Twenty-eight minutes into the game in Brentford, Arsenal keeper Aaron Ramsdale made a through pass to centre-back William Saliba on the right, beginning what would become Arsenal’s side most elegant goal of the season. Brentford are among the more spirited midfield teams and their particular brand of temperament is designed to make life difficult for top teams looking to build complicated attacks and choke their opponents with possession. Teams like Manchester United, who beat the Bees 4-0, or, well, Arsenal. And yet, 13 passes later, after every gunner on the court except Bukayo Saka had a kick, and Gabriel Jesus completed the ingenious team goal with a commanding header. Arsenal ran away with the game, 3-0.
Eight games into the Premier League season and five months into their season-ending debacle that kept them out of the Champions League, it has become clear that Arsenal have turned the corner. They showed all the promise in the world against a relatively soft early schedule and then confirmed it last weekend by smoking Tottenham. The youthful panache that enlivened their resurgent 2021-22 season and ended it on the sourest note has softened to straight-forward excellence, and a string of new arrivals this summer have rounded out a good team into a potentially great one. With Arsenal leading the league after eight games, it’s not too early to ask: why can’t this be Arsenal’s year?
The main improvement Arsenal made last off-season was the signing of Gabriel Jesus from Manchester City. As Arsenal manager Mikel Arteta, Jesus himself and Defector Dot Com have said, Jesus plays in a very different way at Arsenal. Pep Guardiola’s tactical rigidity has helped Manchester City develop into one of the best teams in the world, although Jesus has always been an awkward fit, scoring a string of goals and winning a number of silverware, but at a diminished capacity. Now he’s more than just a stationary object attached to the front of an attack. Under Arteta, he was tasked with basically going anywhere he wants on the pitch. Jesus was omnipresent against Spurs, popping up in his own box to retake Richarlison, throwing himself forward at Huge Lloris’ goal and drifting to the side to help build attacks and create space for his midfielders to run into could. He goes through all those races and scores five goals in team strength, which is an impressive indication that his spatial wanderlust and tendency to spend a lot of time outside of goal have sharpened rather than dulled him.
Gabriel Jesus is one of just three newcomers to Arsenal’s top XI, a line-up whose fresh successes with so little turnover speaks both to the promise of the Mikel Arteta plan and to the individual quality of the players. William Saliba signed for the club three years ago when he was 18, although he only returned to London this year after spending three seasons on loan at a trio of improving French clubs. Center forwards and centre-backs were probably Arsenal’s weakest positions over the course of Arteta’s tenure and his de-emeryification of the club. Alex Lacazette was unable to score more goals, Pierre-Emerick Aubameyang fell out with Arteta and the club were saddled with David Luiz, Sokratis Papastathopoulos and Shkodran Mustafi in Arteta’s first season. The team’s youth movement started replacing those slow old farts with Ben White and Gabriel rocking, and now shifting White to the right back (like he’s an American or something) and bringing in Saliba. At just 21, the Frenchman is already one of the best defenders in the league. He’s a consistent, confident passer on the ball and an intelligent, athletic ball hawk on defence. His partnership with Gabriel gives Arsenal one of the most powerful centre-back pairings in the Premier League, while Oleksander Zinchenko essentially gives them another attacking midfielder for the future. It’s Arsenal’s best backline in at least six years and all are aged 21-25, including backup full-backs Takehiro Tomiyasu and Kieran Tierney.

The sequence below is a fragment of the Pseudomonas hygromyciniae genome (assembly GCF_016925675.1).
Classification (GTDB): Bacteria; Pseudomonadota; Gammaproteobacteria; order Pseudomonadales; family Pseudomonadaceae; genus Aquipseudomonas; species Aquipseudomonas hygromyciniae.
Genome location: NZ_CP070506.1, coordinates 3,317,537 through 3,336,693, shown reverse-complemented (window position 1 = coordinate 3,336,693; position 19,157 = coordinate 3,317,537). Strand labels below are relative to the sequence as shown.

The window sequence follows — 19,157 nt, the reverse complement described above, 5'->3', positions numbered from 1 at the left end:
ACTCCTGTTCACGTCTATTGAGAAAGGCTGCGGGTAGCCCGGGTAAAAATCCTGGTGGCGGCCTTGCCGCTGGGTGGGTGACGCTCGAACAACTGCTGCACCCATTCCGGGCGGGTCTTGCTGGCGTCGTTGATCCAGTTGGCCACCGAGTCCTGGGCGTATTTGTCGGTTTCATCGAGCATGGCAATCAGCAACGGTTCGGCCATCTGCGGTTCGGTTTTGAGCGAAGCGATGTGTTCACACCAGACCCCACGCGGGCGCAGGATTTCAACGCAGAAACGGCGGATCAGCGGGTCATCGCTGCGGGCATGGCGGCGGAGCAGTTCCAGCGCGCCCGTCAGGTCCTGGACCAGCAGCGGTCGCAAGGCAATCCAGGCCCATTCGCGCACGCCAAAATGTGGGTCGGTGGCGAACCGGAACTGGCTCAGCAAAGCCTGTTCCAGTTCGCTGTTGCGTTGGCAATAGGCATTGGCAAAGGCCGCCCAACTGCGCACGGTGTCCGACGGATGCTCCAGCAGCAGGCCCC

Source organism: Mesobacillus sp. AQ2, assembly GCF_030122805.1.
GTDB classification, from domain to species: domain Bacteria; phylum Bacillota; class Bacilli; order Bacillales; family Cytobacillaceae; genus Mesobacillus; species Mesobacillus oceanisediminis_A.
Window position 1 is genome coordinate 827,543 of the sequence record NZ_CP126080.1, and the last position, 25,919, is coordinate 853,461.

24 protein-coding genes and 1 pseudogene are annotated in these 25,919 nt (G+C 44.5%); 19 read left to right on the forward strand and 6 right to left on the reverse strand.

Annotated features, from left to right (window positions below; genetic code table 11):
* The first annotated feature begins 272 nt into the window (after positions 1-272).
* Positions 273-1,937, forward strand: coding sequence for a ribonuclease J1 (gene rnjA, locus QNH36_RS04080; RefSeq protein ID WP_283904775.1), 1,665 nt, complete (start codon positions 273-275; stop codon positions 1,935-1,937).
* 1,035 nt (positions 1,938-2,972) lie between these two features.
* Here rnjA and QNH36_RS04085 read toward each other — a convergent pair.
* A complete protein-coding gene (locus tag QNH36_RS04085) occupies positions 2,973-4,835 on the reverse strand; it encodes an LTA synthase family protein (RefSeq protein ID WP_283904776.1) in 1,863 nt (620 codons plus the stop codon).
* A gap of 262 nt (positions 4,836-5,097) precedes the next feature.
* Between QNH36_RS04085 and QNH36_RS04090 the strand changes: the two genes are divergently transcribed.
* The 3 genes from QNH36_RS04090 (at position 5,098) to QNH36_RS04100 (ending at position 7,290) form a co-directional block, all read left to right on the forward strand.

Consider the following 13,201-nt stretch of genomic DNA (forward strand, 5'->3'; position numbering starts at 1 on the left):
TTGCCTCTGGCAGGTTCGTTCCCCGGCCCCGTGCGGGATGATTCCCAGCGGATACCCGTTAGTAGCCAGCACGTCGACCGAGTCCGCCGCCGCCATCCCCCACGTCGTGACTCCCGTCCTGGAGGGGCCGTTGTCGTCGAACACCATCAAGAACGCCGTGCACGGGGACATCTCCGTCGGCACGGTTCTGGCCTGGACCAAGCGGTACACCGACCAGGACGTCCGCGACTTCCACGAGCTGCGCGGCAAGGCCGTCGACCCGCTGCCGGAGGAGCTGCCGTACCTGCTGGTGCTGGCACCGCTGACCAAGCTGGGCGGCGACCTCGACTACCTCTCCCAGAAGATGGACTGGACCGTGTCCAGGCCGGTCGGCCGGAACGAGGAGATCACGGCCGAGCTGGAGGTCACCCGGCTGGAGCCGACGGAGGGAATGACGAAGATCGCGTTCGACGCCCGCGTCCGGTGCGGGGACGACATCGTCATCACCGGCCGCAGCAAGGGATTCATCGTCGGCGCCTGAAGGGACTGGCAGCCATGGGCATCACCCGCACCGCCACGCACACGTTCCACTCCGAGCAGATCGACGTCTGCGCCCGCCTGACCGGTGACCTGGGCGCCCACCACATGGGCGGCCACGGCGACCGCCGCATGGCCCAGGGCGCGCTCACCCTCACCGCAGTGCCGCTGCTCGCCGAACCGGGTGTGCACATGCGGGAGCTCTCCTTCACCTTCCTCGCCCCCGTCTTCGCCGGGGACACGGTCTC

All that youth will leave any Arsenal fan optimistic about the foreseeable future, although it’s not as if they should ignore the present. After all, Arsenal sit at the top of the league, head and shoulders above most of their rivals. Spurs are four points behind, Chelsea eight, United nine and Liverpool eleven. Arsenal’s swing factor of the season will be the degree to which their untried young players can add meaningful depth to them. Fabio Vieira looks like God’s honest truth so far, although showing real promise in the Portuguese league is a far less serious test than stepping in and repeating Martin Odegaard’s quiet excellence. Eddie Nketiah finished last season on a good note and can really move off the ball; to do so when Gabriel Jesus is hurt is a much bigger question. Albert Sambi Lokonga has started to fulfill some of his promises, but it’s still not clear if he can fully fill in Thomas Partey’s footsteps if, for example, he had to miss the time for some reason. If all these guys and maybe even False Marquinhos score, nothing should stop Arsenal from dreaming big. This could be her year.
https://defector.com/why-cant-this-be-arsenals-year-to-win-the-league/ Why can’t this be Arsenal’s year to win the league?